So what’s the deal here? Amber has succinic acid which is released from porous amber into the body.  This much is likely true. The claim is that this is a mild anti-inflammatory that helps soothe sad gums. This second part is, well…neither scientifically proven or disproven. So many people love their amber teething necklaces and swear up and down that they are absolutely effective and wear them day and night. Far be it from me to claim they can’t work, and they’re not as hokey as magic vibrating crystals, buuuut….

They didn’t work for my kid.

I researched rather extensively on to find just ONE person who actually tried the necklace who would say this much. You will find lots of people dissing on the necklaces who’ve never tried them and lots more who LOVE and swear by them. I knew I had to write my just so I could be the one person on the internet who can say “nope.”

As for the safety of the necklaces, my MIL gave me a lecture in the form of stated worry that the necklace would get caught on something. In theory, were “something” (help me out here, because I’m racking my brain here) to manage to slip in the inch of give the necklace possessed  it would easily break and the beads would remain contained on their individually knotted threads. Are they dangerous? On a scale of zero to sharks, I’d put them somewhere above clothes but less than bouncy balls.

So there you have it. I wanted so desperately to say that the necklace cured all of my woes and my baby not only stopped crying, but started calling me Mama and sorting laundry, but it just didn’t work in any major noticeable way.  He still wears it sometimes, but it’s like a charm now. A wearable prayer. A superstition. A reminder for me that I’m doing everything I possibly can.

Sigh. Major, huge, bummer sigh.

Adventures in Cloth Diapering: Ammonia

Today I found myself barefoot, in the kitchen over a big pot of boiling diapers.

Yes. I had to boil the funk out of my baby’s diapers. It worked. And good thing, too because I was about to make a dramatic breakup with cloth diapers.

So, this is how it happened, and like most things that are wrong with the world, it was caused by extremism. I’m going to say it was my extreme environmentalism, as that sounds sort of cool, and edgy and liberal, and would certainly piss off my mother. But if I’m honest, I think it was my cheapness that did it.

A fair criticism of cloth diapering is that you spend money and time washing them. Hoping to prove everyone wrong, I took this to the extreme and used homemade laundry detergent (yep), an old, up-cycled high efficiency washing machine, and I washed everything on cold. This system worked brilliantly for the first few months. But some time about a month ago, I noticed a little funky smell right after Bear peed. Like a fish tank. The next week or so, this turned into a nose-hair curling ammonia reek that could rattle your brain. After a TON of research, this is what happened:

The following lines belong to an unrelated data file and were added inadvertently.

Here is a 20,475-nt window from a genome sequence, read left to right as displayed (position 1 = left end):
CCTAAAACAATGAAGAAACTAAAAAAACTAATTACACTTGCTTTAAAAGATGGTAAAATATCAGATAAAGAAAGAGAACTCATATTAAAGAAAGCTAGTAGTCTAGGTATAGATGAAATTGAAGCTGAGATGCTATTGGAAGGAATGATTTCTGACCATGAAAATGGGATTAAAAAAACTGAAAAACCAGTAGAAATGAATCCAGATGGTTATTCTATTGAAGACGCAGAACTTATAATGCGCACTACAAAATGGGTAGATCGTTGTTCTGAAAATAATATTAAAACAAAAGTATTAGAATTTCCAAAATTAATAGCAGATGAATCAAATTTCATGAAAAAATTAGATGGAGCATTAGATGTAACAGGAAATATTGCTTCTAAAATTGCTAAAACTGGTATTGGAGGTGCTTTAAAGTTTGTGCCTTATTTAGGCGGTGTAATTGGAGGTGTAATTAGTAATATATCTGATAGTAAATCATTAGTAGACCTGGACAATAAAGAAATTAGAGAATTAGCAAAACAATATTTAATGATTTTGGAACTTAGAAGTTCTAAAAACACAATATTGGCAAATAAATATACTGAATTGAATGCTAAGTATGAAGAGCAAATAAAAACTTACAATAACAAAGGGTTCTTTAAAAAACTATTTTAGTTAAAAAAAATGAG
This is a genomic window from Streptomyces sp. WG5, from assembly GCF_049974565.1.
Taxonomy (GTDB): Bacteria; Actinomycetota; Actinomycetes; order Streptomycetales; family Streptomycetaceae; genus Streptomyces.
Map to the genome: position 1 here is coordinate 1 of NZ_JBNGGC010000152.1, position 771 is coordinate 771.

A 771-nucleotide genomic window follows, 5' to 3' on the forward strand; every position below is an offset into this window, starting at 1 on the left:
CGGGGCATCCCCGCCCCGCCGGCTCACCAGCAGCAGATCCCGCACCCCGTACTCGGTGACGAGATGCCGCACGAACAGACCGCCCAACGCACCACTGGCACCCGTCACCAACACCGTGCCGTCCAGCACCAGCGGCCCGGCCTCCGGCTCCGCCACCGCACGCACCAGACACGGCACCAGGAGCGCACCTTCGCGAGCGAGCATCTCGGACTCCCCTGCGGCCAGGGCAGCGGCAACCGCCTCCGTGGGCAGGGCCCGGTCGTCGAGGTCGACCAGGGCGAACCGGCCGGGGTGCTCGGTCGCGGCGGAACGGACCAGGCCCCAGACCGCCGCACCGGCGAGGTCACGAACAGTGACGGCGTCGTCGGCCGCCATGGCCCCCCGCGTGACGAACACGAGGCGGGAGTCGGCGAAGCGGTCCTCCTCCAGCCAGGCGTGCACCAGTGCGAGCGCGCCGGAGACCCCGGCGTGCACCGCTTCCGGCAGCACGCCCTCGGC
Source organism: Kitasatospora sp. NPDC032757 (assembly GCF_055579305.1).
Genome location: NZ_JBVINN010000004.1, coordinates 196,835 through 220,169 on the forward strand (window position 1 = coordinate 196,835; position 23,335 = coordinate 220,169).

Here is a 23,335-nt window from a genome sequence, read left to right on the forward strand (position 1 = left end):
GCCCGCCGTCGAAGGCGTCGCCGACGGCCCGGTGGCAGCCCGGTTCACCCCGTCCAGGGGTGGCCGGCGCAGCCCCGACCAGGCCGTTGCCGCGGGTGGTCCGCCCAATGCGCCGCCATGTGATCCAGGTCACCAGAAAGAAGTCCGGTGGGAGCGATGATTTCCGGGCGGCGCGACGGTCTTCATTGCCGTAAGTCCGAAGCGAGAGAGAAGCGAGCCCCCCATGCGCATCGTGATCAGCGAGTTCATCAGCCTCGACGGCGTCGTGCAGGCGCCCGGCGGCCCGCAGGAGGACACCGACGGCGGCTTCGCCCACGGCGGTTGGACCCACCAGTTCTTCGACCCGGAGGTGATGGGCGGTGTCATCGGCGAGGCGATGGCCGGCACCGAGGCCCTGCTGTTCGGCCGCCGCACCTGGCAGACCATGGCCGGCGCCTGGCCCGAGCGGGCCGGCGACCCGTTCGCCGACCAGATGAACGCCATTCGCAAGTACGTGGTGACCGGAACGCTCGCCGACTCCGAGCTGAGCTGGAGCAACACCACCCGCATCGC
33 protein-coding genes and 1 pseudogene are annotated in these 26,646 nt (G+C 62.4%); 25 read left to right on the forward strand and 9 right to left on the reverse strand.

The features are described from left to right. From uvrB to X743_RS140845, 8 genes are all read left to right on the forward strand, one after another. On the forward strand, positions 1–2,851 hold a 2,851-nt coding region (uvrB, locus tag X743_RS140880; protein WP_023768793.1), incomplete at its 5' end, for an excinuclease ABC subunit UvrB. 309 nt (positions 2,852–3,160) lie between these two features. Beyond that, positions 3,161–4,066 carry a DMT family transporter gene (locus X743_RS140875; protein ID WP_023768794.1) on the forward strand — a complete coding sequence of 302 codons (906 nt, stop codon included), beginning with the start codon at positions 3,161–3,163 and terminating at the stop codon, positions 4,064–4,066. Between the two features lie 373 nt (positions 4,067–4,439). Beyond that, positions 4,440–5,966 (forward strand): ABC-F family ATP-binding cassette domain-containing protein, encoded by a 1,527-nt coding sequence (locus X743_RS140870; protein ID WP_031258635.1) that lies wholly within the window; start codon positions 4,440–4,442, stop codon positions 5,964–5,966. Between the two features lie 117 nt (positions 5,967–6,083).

My cheap, environmentally friendly homemade laundry detergent was full of plant oils that were coating the absorbent material of my diapers, making it impossible to clean out the little microscopic urea molecules trapped in the fibers. The cold washes in a high efficiency (read, less water, less agitation) washer only exacerbated the problem. So, even though they smelled clean coming out of the wash, they were not getting the good old fashioned purging they deserved.

Things I tried to rid my diapers of ammonia:

1. Adding baking soda–made it worse (ammonia and baking soda are both basic, I needed an acidic to neutralize like vinegar)

2. Soaking them in the bathtub with fish tank ammonia remover–didn’t work.

3. Soaking them in the bathtub with a different fish tank ammonia remover–nope.

4. Striping the plant oils from by washing them on hot with Dawn (a definite risk in my HE machine, but I was conservative and it didn’t hurt it) and adding vinegar to the rinse cycle–this worked for about a week.

5. Physically scrubbing each and every diaper liner with dawn and a hard-bristled tub brush–sadly, no.

6. Switching to original powdered Tide–apparently, even though Tide has all the bad things that are supposed to ruin cloth diapers, it has somehow magically worked for some. Sadly, not for me.

7. And my final act of desperation: Boiling the diapers. This worked. It was like super-stripping the diapers. It melted away the plant oils, and allowed all the little mineral deposits deep in the fibers a chance for sweet, sweet freedom.

Sooooo….yeah. Cloth diapers are not without their challenges. I love that I’ve spent $180 total on all of baby’s diapers ever. I love that I’m not adding to the landfills. I did not love troubleshooting this. So, for anyone who is at their wits end with cloth diapers, just take a clean diaper and boil the bejezus out of it.

Now that my diapers are stripped, my washing routine will now be: Every other day rinse in cold water, wash with Country Save detergent in HOT water (I’m turning up my water heater for this), extra rinse. Occasionally add some vinegar to the mix.

Vital info for the googlers out there:

Diapers: Grovia and Grobaby AI2 with both organic cotton and microfiber inserts

Water type: We have very soft water with trace minerals

Washer: HE front-loader